# 6174

The number **6174** is known as **Kaprekar's constant**^{[1]}^{[2]}^{[3]} after the Indian mathematician D. R. Kaprekar. This number is renowned for the following rule:

- Take any four-digit number, using at least two different digits (leading zeros are allowed).
- Arrange the digits in descending and then in ascending order to get two four-digit numbers, adding leading zeros if necessary.
- Subtract the smaller number from the bigger number.
- Go back to step 2 and repeat.

The above process, known as Kaprekar's routine, will always reach its fixed point, 6174, in at most 7 iterations.^{[4]} Once 6174 is reached, the process will continue yielding 7641 – 1467 = 6174. For example, choose 1459:

- 9541 – 1459 = 8082
- 8820 – 0288 = 8532
- 8532 – 2358 = 6174
- 7641 – 1467 =
**6174**

The only four-digit numbers for which Kaprekar's routine does not reach 6174 are repdigits such as 1111, which give the result 0000 after a single iteration. All other four-digit numbers eventually reach 6174 if leading zeros are used to keep the number of digits at 4. For numbers with three identical digits and a fourth digit that is one higher or lower (such as 2111), it is essential to treat 3-digit numbers with a leading zero; for example: 2111 – 1112 = 0999; 9990 – 999 = 8991; 9981 – 1899 = 8082; 8820 – 288 = 8532; 8532 – 2358 = 6174.^{[5]}

| ||||
---|---|---|---|---|

Cardinal | six thousand one hundred seventy-four | |||

Ordinal | 6174th (six thousand one hundred seventy-fourth) | |||

Factorization | 2 × 3^{2} × 7^{3} | |||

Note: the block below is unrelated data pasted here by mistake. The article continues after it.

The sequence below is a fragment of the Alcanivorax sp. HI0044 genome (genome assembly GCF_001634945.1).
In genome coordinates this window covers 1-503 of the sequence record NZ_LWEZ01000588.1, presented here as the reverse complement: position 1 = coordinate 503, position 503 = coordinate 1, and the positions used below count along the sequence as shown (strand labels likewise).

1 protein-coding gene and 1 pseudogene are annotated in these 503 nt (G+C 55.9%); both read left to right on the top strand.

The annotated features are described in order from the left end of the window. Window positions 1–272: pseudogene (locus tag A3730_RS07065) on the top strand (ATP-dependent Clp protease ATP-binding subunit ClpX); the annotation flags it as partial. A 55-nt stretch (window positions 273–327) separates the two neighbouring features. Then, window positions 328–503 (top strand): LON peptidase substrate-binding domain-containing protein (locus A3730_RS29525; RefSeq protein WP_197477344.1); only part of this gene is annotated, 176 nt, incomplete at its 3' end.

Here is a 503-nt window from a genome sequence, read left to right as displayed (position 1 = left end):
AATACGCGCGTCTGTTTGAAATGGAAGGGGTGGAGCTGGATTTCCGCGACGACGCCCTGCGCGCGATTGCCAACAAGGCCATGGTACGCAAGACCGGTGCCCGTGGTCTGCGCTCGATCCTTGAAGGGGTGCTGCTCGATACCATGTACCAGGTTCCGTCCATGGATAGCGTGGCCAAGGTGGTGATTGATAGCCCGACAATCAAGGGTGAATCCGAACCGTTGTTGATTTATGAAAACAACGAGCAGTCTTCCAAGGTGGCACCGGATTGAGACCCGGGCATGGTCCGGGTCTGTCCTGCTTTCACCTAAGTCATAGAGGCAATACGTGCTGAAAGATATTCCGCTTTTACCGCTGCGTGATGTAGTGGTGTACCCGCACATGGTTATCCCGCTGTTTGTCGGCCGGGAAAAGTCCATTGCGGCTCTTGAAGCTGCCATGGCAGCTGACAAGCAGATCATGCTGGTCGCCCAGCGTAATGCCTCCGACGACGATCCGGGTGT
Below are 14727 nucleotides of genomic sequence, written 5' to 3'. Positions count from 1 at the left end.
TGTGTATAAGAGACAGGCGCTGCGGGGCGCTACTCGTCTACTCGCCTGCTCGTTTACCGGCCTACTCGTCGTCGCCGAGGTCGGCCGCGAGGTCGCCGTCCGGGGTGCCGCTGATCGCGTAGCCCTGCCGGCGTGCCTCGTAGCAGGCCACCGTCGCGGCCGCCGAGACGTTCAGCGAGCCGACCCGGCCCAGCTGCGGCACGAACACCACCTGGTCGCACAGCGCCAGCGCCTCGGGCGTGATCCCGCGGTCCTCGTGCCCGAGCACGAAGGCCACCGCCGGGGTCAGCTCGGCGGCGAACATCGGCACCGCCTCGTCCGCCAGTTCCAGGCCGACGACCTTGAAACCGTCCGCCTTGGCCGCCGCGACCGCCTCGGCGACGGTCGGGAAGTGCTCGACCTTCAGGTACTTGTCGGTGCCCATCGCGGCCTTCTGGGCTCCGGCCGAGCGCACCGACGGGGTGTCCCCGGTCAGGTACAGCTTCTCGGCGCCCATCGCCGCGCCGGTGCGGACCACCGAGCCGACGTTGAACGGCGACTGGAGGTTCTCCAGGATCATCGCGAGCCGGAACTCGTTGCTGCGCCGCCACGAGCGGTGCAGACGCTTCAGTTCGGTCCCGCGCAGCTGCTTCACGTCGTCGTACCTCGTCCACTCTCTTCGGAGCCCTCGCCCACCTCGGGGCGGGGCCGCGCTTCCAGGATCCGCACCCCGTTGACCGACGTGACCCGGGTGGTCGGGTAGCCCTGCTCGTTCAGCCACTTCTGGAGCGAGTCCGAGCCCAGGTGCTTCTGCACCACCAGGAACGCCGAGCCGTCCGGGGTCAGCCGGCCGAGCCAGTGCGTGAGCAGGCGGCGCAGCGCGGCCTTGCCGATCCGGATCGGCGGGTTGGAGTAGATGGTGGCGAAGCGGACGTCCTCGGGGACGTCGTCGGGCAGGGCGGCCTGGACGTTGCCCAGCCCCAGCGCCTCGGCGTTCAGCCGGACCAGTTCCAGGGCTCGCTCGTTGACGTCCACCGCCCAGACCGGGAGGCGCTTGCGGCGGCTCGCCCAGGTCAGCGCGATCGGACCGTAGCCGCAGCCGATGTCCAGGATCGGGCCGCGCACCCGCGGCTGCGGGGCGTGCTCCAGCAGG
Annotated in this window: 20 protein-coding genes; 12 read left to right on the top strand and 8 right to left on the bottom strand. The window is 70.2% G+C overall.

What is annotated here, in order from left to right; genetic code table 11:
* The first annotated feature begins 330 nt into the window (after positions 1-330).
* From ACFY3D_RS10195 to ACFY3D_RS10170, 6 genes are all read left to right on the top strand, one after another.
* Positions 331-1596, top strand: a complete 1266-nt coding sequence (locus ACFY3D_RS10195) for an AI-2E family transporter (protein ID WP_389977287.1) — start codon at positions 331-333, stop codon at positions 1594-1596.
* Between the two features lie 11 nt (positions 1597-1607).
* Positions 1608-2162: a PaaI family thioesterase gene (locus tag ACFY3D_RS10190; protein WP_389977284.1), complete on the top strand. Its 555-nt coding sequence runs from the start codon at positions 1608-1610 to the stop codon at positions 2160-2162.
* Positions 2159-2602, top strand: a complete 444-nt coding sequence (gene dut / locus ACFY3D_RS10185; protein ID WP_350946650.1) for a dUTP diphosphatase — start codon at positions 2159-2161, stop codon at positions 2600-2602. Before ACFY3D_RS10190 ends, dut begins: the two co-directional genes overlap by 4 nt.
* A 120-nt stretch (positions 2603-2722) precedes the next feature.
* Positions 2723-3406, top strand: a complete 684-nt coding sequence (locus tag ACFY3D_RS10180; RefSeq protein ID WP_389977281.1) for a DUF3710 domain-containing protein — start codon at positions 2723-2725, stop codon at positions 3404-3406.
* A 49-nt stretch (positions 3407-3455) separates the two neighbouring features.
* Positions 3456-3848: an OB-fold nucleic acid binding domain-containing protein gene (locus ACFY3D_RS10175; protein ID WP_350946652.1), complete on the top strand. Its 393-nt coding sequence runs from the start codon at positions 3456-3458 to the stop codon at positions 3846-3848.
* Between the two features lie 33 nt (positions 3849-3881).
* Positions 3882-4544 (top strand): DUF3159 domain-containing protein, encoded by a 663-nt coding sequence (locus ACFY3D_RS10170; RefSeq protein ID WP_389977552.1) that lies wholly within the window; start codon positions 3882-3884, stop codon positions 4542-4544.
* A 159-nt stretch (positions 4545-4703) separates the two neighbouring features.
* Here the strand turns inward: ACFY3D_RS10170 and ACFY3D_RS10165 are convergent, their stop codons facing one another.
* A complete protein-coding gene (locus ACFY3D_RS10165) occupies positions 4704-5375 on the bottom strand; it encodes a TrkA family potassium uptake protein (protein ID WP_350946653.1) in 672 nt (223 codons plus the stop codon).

Divisors | 1, 2, 3, 6, 7, 9, 14, 18, 21, 42, 49, 63, 98, 126, 147, 294, 343, 441, 686, 882, 1029, 2058, 3087, 6174 | |||

Greek numeral | ,ϚΡΟΔ´ | |||

Roman numeral | VMCLXXIV, or VICLXXIV | |||

Binary | 1100000011110_{2} | |||

Ternary | 22110200_{3} | |||

Senary | 44330_{6} | |||

Octal | 14036_{8} | |||

Duodecimal | 36A6_{12} | |||

Hexadecimal | 181E_{16} |

## Other "Kaprekar's constants"[edit]

There can be analogous fixed points for digit lengths other than four; for instance, if we use 3-digit numbers, then most sequences (i.e., other than repdigits such as 111) will terminate in the value 495 in at most 6 iterations. Sometimes these numbers (495, 6174, and their counterparts in other digit lengths or in bases other than 10) are called "Peyush constants" named after Peyush Dixit who solved this routine as a part of his IMO 2000 (International Mathematical Olympiad, Year 2000) thesis. ^{[6]}

## Other properties[edit]

- 6174 is a 7-smooth number, i.e. none of its prime factors are greater than 7.
- 6174 can be written as the sum of the first three powers of 18:
- 18
^{3}+ 18^{2}+ 18^{1}= 5832 + 324 + 18 = 6174, and coincidentally, 6 + 1 + 7 + 4 = 18.

- 18
- The sum of squares of the prime factors of 6174 is a square:
- 2
^{2}+ 3^{2}+ 3^{2}+ 7^{2}+ 7^{2}+ 7^{2}= 4 + 9 + 9 + 49 + 49 + 49 = 169 = 13^{2}

- 2

## References[edit]

**^**Nishiyama, Yutaka (March 2006). "Mysterious number 6174".*Plus Magazine*.**^**Kaprekar DR (1955). "An Interesting Property of the Number 6174".*Scripta Mathematica*.**15**: 244–245.**^**Kaprekar DR (1980). "On Kaprekar Numbers".*Journal of Recreational Mathematics*.**13**(2): 81–82.**^**Hanover 2017, p. 1, Overview.**^**"Kaprekar's Iterations and Numbers".*www.cut-the-knot.org*. Retrieved 2022-09-21.**^**Hanover 2017, p. 14, Operations.

## External links[edit]

- Bowley, Roger. "6174 is Kaprekar's Constant".
*Numberphile*. University of Nottingham: Brady Haran. - Sample (Perl) code to walk any four-digit number to Kaprekar's Constant
- Sample (Python) code to walk any four-digit number to Kaprekar's Constant
- Sample (C) code to walk the first 10000 numbers and their steps to Kaprekar's Constant